Introduction: Ecosystem Research in a Human Context
Ecology, Diversity, and Sustainability of the Middle Rio Grande Basin
USDA Forest Service, Rocky Mountain Forest and Range Experiment Station, General Technical Report
The Rio Grande/Rio Bravo Basin, which drains a 355,500 square mile area in the southwestern United States and northern Mexico (Fig. I), encompasses numerous land ownership boundaries, vegetation types, desert and woodland ecotones and edges, and urban and rural cultures, forming a complex array of interactive ecological systems. Historically known as the Southwest's "River of Life," the Rio Grande has lately become a subject of controversy over water resources and biological diversity. It earned the name in 1993 of "The Most Endangered River in North America" as proposed by the environmental organization American Rivers, Inc. Not only does the river form a geopolitical border between an industrialized country and a developing one, but human dependency on its waters, lands, and biotic resources reflects the traditions, economies, and social values of Hispanic, Anglo, and American Indian cultures. Sustainability of the Rio Grande's socioeconomic and ecological systems is a goal that has united diverse institutions, agencies, scientists, and private groups throughout the Southwest. This has resulted in numerous partnerships and initiatives designed to conserve the river and its way of life.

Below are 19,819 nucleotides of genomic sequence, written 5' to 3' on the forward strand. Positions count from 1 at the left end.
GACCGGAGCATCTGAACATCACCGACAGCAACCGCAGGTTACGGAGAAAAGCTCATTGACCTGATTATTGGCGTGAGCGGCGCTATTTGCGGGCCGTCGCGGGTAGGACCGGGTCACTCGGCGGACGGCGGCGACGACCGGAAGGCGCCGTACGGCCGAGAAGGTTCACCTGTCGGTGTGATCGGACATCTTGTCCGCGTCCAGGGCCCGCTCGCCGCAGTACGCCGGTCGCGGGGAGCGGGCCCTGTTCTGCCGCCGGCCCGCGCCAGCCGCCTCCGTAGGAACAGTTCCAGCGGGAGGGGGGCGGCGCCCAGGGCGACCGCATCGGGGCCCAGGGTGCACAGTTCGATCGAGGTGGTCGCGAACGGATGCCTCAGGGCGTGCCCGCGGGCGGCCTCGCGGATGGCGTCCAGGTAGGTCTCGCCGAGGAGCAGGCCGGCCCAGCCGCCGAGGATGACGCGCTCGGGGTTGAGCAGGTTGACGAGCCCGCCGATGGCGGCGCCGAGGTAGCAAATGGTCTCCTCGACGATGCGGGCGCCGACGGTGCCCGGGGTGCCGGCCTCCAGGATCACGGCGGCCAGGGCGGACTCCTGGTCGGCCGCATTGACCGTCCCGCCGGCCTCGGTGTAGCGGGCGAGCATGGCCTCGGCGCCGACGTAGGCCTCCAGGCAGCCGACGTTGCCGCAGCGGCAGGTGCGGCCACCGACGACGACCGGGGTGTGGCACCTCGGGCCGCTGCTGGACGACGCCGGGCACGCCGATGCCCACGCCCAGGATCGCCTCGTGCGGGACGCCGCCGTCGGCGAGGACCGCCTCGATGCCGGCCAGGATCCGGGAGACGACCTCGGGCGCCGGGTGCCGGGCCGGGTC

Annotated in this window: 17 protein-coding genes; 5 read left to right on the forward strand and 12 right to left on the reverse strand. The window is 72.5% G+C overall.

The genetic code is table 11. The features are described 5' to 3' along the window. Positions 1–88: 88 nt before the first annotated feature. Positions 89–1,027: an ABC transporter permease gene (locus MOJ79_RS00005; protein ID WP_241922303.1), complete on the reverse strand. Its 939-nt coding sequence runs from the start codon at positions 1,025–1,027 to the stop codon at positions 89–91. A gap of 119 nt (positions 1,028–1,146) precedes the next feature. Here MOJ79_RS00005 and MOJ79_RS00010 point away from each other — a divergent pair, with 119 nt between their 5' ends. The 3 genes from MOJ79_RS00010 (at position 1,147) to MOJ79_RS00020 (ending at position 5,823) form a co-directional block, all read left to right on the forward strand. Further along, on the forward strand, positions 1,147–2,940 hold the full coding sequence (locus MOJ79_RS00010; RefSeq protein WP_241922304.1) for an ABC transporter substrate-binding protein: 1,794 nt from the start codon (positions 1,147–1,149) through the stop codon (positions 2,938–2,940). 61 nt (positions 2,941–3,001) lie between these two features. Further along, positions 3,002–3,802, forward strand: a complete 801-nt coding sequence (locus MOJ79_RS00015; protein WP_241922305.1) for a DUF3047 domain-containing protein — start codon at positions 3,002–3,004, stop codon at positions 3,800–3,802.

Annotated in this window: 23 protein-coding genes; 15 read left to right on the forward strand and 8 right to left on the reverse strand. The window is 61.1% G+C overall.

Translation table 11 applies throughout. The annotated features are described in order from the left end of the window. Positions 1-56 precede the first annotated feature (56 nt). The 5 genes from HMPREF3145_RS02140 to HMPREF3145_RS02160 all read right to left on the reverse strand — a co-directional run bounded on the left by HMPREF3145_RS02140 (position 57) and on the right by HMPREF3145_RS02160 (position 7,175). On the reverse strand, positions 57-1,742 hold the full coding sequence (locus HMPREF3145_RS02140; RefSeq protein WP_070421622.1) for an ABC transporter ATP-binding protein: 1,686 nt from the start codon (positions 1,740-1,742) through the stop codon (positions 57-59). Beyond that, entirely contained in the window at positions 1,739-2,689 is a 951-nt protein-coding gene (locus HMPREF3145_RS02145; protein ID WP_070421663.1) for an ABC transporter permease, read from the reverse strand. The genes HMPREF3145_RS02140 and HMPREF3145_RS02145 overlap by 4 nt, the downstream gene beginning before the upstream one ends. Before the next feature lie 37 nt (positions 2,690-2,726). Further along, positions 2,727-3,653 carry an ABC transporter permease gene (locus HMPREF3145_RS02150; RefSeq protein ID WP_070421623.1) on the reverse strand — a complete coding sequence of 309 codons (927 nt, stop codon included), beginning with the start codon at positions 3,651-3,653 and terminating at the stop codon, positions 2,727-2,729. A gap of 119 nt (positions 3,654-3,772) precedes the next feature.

Finch, D. M. and J. A. Tainter. Introduction: Ecosystem Research in a Human Context. In Ecology, Diversity, and Sustainability of the Middle Rio Grande Basin, edited by Deborah M. Finch and Joseph A. Tainter, pp. 1-11. USDA Forest Service, Rocky Mountain Forest and Range Experiment Station, General Technical Report RM-268.